What I would expect (need) from the software (as Things does it) is that if I schedule a task's start date, a tasks end date, and a repeat frequency, that that task will show up in the "Due" prospective when it's within the number of dates from the Due Date (as configured in preferences).
"Start date" = first day you can work on this task, or first day you want to see it presented as available
"Due date" = date by which this task should be completed. Not to be confused with the termination of a repeating task! OmniFocus repeating tasks repeat endlessly.
You set up a task with a start date of a few days ago and a due date at the end of October, repeating daily. That means your task is shown as available for action any time after a few days ago, and at the end of October will be marked as overdue if not completed. The daily repeat means that when you mark that task completed, another copy will be made with the start and due dates adjusted by 1 day.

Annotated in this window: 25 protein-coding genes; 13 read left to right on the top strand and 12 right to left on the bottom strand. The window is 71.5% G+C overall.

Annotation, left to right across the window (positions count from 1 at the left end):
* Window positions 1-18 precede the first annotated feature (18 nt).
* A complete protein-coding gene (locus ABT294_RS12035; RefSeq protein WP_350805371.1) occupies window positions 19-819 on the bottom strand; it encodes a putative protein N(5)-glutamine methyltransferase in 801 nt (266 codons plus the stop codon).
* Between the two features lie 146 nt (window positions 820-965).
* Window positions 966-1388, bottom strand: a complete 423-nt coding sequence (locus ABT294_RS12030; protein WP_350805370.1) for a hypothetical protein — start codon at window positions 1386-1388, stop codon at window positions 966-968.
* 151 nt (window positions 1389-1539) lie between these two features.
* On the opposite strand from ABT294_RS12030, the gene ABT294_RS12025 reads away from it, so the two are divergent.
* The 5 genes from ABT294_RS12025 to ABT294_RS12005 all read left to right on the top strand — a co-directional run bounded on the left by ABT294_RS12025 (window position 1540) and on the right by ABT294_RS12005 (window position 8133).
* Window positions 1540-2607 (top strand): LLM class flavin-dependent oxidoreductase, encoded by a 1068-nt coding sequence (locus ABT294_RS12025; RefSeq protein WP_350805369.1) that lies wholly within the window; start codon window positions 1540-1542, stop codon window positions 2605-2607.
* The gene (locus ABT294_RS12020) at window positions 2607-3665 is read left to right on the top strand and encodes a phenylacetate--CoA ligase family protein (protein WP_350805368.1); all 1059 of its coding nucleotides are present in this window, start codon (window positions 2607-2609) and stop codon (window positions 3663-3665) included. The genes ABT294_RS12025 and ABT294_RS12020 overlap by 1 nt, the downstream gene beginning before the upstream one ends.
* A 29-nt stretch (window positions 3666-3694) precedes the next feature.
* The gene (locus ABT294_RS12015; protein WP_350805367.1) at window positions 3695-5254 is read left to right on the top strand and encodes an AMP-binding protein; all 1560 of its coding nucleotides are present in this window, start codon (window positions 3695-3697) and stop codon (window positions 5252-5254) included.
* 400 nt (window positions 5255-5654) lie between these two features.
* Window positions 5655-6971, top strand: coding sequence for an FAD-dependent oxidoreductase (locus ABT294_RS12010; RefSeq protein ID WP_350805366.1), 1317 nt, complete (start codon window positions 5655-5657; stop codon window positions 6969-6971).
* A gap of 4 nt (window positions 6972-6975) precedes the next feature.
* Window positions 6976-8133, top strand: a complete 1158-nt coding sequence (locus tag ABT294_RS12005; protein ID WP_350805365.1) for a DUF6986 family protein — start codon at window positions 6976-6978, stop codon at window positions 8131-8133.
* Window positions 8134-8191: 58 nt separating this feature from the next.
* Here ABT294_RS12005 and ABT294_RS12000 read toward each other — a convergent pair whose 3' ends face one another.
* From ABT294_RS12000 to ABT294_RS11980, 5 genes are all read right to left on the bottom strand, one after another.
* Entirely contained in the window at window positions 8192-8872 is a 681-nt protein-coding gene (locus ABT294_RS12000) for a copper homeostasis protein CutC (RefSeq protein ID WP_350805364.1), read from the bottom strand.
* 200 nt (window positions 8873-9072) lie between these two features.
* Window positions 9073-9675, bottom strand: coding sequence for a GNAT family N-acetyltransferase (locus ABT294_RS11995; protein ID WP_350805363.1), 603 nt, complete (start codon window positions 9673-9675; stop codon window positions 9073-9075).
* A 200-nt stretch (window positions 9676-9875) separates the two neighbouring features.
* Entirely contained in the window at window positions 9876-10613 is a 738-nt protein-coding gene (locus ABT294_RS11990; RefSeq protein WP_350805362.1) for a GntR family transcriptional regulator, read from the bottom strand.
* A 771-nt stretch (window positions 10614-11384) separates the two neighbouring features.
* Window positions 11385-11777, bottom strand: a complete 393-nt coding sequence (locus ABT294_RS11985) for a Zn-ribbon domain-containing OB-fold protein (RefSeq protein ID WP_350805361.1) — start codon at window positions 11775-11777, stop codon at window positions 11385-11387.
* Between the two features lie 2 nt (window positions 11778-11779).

Usually, a repeating task where the time between start and due is ≫ the repeat interval is a mistake, but not always. For example: I want to refill the water fountain used by my cats. It holds water sufficient for 2-3 days, so I put the start date this morning and the due date tomorrow afternoon, with a start again after 1 day. Most of the time I'll do it on the day it appears as a newly started action, but if I don't, the due date the next day will catch it before it runs out. I could just set up a task that repeats every 2 days, but this approach gets me a bigger margin of safety. It's hard to imagine a case where what you specified to OmniFocus (task starting today, due in 5 months, repeating daily) would be desirable, though!
|So, for a daily task, there should be a Due task each day for this (daily frequency) task.|
|From these postings here on the forum, OF doesn't appear to work this way but I'm not about to change my needs to adapt to a methodology or to this software.|
I'm not attempting to convince you to prefer OmniFocus; if you prefer Things, you should use it. I find it usually works better if I understand my choices, though often the understanding comes only after choosing :-)